The focus in upper elementary is primarily on multiplication and division, so pictures with arrays would be appropriate. Always make an effort to broaden the scope of the conversation to include questions about division. For example, you could display a picture of 44 beans and five cups. To find out how many beans would fit into each cup and how many beans would be left over if they put an equal number of beans into each cup, pose the following question:

Fractions and decimals: Teaching fractions and decimals can be challenging. When teaching fractions, pictures of measuring tapes or measuring cups are useful to have on hand (and pictures with multiple components also work in order to ask about parts).

a collection of coins
Thanks to Kristen Acosta for her contribution.
Your students should be asked the following question: What are some strategies for counting these coins?
Decimals: Money is a common topic of conversation when it comes to decimals. To illustrate percentages and decimals, pictures that are centred on the counting of money will be very helpful.

Percentage: The concept of percent is closely associated with the act of shopping. What does it mean when you see a sign that says “40 percent off”? When you see signs that say “buy one, get one free,” do you really mean you’re getting something for nothing? Retail signs are an excellent tool for conveying the concept of percent.

Student interest in ratios and rates is significantly increased in middle school when they are required to compare different objects. Teaching rates to middle school students through the use of actual grocery store advertisements is a fun and engaging method. This illustrates how adults use interest rates to find the best deal when they are shopping.

We can find shapes, lines, and angles in our everyday lives, which is a great example of geometry. Students can gain an understanding of how we use math—and geometry—all of the time by looking at pictures with different shapes. Geometry is easily accessible through images, which can be used for everything from parking cars to building houses.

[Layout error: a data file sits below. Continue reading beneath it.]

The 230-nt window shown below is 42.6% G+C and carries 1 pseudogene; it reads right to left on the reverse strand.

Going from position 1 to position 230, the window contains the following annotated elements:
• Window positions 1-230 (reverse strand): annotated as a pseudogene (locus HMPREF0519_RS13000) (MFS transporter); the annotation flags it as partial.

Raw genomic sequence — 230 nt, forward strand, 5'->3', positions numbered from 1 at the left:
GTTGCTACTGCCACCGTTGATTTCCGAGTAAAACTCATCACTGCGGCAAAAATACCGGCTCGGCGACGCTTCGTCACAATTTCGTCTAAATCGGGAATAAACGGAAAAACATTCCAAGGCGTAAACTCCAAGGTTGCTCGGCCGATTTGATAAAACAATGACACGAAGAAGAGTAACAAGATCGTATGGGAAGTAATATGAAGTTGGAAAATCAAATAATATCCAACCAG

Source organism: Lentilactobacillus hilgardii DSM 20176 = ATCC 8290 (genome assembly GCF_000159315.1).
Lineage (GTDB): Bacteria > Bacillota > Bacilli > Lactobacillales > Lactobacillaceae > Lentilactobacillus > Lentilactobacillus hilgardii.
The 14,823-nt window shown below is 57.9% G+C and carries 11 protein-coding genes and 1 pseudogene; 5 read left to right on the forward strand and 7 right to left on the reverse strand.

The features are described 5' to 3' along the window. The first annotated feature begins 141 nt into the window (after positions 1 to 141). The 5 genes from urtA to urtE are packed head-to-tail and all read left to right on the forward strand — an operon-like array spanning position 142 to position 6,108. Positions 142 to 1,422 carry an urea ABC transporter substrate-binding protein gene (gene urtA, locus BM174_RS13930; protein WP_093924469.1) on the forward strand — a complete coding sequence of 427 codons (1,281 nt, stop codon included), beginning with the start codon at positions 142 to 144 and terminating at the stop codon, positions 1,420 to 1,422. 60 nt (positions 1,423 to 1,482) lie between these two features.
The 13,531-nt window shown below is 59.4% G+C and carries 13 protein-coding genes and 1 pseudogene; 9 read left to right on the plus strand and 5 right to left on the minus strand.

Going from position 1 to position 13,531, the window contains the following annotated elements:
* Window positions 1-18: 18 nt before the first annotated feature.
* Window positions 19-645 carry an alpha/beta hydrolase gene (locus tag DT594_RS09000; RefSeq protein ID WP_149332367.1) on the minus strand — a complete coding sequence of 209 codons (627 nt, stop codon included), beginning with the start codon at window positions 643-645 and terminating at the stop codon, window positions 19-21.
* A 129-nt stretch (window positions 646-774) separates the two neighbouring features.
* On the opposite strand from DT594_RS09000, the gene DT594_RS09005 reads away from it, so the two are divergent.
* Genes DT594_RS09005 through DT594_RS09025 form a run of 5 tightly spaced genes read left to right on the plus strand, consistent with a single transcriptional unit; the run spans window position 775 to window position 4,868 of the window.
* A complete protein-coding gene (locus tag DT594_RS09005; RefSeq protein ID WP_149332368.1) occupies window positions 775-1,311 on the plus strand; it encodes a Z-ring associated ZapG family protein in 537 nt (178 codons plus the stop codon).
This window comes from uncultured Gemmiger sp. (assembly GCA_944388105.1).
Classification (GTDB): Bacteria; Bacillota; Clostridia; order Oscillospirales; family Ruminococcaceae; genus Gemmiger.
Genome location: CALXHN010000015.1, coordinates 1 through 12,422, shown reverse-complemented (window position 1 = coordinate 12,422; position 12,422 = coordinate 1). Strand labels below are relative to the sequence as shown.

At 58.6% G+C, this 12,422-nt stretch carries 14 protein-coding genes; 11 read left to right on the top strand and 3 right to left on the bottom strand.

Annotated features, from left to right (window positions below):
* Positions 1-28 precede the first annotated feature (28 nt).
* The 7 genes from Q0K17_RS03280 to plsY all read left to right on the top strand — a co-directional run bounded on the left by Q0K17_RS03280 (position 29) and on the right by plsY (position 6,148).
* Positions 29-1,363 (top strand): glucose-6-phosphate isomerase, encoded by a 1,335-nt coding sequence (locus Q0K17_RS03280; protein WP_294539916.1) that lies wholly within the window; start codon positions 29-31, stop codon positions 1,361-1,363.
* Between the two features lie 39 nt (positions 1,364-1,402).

Finding images to use in your math lessons is less difficult than you might think. Here are a couple of pointers:

Look for pictures on math websites: Sites such as Number Talk Images and my own website can be used to find pictures of objects that will appeal to your students’ interests. Find the hashtags #HowMany or #UnitChat on Twitter, which educators use to share pictures on a regular basis. If you use a stock photo website, most elementary students will enjoy seeing pictures of doughnuts, cupcakes, or any other type of candy, especially if the pictures are of their favourite treats.
Choose a centrepiece that will elicit conversation, such as: The results of a Google image search for something like doughnuts will yield a variety of different arrangements—select one with a random pattern of holes. Begin by looking for your item on the website and then looking at the pictures for patterns.
Take photographs of your own: Use your camera to photograph objects at your local grocery store or countable items around the house such as bead, button, and coin clusters.
Regardless of where you obtain your photographs, students will be enthusiastic and eager to participate in discussions about the photographs—after all, mathematics can be found everywhere.